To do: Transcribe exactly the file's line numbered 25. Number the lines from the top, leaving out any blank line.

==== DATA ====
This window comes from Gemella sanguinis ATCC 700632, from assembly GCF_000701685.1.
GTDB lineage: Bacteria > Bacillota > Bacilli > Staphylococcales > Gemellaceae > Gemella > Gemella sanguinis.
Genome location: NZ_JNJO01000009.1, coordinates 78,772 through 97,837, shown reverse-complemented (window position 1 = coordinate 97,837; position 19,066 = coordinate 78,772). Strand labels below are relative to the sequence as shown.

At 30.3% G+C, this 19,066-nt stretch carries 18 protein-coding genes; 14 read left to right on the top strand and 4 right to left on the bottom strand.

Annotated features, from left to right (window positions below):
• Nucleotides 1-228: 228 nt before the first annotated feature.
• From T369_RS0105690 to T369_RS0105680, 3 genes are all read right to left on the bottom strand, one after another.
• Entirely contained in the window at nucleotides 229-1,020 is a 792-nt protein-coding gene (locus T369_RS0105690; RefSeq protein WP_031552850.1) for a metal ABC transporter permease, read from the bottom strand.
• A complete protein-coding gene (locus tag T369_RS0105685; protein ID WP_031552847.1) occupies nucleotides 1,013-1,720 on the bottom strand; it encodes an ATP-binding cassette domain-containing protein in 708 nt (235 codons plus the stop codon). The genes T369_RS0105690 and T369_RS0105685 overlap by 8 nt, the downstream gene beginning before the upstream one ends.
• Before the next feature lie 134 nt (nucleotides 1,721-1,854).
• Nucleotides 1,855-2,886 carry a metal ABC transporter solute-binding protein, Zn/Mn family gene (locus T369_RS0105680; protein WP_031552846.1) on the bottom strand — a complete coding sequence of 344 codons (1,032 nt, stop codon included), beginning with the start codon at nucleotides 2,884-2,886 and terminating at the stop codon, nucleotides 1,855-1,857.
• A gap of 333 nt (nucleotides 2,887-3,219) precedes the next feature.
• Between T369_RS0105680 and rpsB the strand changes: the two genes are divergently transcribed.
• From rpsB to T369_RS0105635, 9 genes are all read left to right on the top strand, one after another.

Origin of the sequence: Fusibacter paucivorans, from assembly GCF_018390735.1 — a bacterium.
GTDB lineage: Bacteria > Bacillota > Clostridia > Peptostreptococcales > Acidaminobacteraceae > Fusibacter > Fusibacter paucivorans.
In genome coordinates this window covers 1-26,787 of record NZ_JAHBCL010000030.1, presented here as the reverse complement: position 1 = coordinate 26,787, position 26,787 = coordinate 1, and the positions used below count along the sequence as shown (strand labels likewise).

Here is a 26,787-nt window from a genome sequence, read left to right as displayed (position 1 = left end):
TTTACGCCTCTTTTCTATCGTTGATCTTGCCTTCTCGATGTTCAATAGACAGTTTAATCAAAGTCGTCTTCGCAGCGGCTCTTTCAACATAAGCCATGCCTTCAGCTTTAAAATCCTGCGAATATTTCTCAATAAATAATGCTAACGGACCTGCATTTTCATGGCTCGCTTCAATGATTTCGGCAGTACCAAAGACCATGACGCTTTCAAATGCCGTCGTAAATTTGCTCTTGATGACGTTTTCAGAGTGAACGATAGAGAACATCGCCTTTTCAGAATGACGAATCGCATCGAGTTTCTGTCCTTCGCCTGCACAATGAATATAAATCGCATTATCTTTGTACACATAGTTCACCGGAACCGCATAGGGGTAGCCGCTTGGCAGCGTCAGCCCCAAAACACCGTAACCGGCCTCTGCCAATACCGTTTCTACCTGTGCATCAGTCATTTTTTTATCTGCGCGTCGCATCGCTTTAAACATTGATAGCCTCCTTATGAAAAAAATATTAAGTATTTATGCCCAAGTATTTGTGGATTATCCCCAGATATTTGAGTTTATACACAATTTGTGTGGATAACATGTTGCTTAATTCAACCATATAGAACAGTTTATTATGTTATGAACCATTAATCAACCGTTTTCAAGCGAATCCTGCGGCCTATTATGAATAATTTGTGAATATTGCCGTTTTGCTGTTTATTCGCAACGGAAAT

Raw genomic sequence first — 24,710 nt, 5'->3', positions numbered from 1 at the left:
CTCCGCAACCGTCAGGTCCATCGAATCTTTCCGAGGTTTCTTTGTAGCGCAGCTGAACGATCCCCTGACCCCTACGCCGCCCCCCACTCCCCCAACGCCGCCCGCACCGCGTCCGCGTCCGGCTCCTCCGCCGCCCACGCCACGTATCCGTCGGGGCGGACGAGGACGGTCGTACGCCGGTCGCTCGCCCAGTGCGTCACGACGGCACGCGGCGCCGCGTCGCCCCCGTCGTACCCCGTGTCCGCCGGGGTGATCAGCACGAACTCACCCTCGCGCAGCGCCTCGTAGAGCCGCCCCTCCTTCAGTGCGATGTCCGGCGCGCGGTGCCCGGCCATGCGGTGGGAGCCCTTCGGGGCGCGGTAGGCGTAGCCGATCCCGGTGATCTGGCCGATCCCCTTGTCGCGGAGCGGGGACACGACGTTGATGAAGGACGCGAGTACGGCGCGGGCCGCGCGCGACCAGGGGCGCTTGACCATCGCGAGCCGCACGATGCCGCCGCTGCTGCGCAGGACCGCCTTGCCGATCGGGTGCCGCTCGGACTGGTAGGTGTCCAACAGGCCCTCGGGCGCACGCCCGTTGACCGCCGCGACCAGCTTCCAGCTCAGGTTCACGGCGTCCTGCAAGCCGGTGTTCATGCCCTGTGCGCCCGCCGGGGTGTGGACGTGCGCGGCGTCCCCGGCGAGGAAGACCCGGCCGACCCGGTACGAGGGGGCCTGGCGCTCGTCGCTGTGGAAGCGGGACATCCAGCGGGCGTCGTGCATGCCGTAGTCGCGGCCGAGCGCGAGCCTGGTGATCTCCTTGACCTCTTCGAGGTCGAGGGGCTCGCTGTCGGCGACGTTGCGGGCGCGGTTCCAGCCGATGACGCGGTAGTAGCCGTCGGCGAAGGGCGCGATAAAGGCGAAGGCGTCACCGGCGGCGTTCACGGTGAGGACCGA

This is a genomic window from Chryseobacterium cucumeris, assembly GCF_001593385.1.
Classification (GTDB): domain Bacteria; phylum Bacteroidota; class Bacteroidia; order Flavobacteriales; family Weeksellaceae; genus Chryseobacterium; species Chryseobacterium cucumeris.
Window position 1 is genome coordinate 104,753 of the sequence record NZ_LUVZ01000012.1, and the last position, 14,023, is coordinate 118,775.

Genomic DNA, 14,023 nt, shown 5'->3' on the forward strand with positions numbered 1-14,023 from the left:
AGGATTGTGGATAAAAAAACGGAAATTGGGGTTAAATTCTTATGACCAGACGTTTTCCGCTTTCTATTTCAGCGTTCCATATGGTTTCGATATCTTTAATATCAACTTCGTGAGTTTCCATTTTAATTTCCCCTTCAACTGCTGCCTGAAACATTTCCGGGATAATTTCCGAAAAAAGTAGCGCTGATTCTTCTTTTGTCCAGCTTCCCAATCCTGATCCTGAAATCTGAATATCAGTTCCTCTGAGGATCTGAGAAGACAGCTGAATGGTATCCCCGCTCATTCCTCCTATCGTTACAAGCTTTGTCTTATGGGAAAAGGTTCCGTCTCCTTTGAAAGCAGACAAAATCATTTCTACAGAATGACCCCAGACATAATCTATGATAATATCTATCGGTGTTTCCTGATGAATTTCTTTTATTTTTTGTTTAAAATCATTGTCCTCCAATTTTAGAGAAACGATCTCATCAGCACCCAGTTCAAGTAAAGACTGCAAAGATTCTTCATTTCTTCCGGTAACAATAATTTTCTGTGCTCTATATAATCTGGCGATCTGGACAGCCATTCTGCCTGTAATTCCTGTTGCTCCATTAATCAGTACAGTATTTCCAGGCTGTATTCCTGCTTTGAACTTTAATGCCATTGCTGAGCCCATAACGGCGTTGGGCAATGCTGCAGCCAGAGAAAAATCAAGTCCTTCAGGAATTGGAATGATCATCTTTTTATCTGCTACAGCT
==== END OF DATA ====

Genomic DNA, 14,023 nt, shown 5'->3' on the forward strand with positions numbered 1-14,023 from the left: